How to Measure Obesity ~ Health Guide

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How to Measure Obesity

Written by Mystic on Monday, January 28, 2008


Several criteria have been suggested to measure obesity but a few simplified objective methods for its assessment are now widely acceptable worldwide A person is obese when a he or she is 20% above the recommended weight for his or her height and build. Another direct method for estimation of body fats include Densitometery which simply entails weighing under water and uses the basic principle that fat and other body tissues have different density, and hence the actual fat content can be calculated. Convenient methods used in clinics are as follows:

Skin fold thickness
Ordinary calipers can be used to measure skin fold thickness over the biceps, triceps or below the shoulder and standard charts are used to assess the degree of obesity.

Body mass index (BMI)
This is a quick, easy and reliable method. It uses the ratio of weight in kgs divided by the square of height in meters, i.e., W/H2 for example for someone weighing 70 kgs. and a height of 175 cms. Body Mass Index (BMI) will be 70/(1.75)2 = 23. BMI of 25 is taken as upper limit of normal, and a span of 25-29.9 as overweight. Values above 30 is obese. In terms of disease and mortality, scientists have categorized BMI under four categories.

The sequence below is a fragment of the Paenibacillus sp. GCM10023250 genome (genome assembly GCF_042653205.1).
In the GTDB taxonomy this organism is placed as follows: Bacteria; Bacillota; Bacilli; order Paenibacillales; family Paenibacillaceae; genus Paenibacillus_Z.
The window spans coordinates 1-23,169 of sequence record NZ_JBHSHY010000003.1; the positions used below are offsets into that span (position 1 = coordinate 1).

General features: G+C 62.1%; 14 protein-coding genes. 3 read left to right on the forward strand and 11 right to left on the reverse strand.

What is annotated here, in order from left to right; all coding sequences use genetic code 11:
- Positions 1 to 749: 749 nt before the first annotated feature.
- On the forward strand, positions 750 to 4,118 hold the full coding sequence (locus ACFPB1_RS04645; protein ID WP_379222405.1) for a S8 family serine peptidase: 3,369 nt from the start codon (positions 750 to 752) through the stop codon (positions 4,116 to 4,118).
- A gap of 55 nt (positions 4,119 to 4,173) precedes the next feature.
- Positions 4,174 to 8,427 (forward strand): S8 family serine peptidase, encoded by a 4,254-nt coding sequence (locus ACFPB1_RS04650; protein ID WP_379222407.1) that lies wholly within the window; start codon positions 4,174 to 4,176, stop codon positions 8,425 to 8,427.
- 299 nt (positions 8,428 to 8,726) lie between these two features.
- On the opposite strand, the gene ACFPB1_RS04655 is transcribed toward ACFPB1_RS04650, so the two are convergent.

BMI Relative Index
25-30 LOW
35-40 HIGH

Ratio of the waist measured at the narrowest part between the rib cage and hips divided by measurement of hips at the widest part determines a simple but useful ratio. Scientists have enough evidence that a ratio higher than 1.0 for men and 0.9 for women are associated with high risks of getting diabetes and cardiovascular morbidity.

Standard tables
Standard tables of height and weight in correlation to the risk of mortality at different ages are convenient. These are derived from various sources such as life insurance data and nationwide disease prevalence. However they have several limitations as they take into account only a cross sections of the population.

The Most useful Criteria
For a quick assessment of obesity and related risk, the BMI and waist/hip ratio are the best since enough data is now available nationwide and worldwide.

Obesity In America - Measuring Obesity

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